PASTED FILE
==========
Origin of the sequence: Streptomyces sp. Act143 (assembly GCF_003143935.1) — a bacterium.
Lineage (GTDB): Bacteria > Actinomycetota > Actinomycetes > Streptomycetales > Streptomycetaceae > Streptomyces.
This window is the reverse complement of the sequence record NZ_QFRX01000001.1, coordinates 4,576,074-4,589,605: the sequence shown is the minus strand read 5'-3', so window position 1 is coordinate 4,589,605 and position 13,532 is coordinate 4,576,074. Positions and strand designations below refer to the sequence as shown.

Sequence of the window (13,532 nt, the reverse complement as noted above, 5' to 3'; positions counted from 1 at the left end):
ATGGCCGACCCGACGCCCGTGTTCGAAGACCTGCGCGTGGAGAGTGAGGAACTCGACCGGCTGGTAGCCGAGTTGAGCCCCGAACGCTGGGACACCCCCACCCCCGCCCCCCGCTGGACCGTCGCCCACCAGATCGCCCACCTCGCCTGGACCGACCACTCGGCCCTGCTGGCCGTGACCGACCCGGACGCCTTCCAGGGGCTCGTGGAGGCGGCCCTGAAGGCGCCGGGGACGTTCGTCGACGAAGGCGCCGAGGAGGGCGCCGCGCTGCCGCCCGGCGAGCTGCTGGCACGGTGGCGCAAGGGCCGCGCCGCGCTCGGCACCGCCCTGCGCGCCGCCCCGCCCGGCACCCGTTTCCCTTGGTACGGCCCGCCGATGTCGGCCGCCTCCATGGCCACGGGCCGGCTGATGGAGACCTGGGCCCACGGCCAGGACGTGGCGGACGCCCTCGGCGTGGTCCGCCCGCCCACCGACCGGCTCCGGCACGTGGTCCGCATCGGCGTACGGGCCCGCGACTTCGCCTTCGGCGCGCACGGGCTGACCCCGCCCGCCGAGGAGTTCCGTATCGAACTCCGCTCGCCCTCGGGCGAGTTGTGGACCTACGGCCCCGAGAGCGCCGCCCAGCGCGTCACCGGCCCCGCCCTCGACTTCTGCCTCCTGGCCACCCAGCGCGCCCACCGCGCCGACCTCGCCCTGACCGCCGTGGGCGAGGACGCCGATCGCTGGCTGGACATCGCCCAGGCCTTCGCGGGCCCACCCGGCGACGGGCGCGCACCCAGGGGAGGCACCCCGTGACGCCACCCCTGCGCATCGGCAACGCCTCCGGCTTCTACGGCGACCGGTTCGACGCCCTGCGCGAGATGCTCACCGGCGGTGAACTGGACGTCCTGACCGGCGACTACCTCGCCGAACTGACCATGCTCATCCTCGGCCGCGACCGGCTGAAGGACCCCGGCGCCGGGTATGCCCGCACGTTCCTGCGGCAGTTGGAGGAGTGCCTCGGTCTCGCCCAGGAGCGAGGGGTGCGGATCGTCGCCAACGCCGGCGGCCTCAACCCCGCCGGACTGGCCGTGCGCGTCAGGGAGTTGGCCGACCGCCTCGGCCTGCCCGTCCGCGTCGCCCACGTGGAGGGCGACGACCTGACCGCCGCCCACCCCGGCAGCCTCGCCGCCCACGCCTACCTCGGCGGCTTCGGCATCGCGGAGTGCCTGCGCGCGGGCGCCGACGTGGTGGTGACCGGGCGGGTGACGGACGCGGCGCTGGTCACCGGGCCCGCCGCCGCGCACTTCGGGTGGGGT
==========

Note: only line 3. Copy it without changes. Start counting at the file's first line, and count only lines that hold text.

This window is the reverse complement of the sequence record NZ_QFRX01000001.1, coordinates 4,576,074-4,589,605: the sequence shown is the minus strand read 5'-3', so window position 1 is coordinate 4,589,605 and position 13,532 is coordinate 4,576,074. Positions and strand designations below refer to the sequence as shown.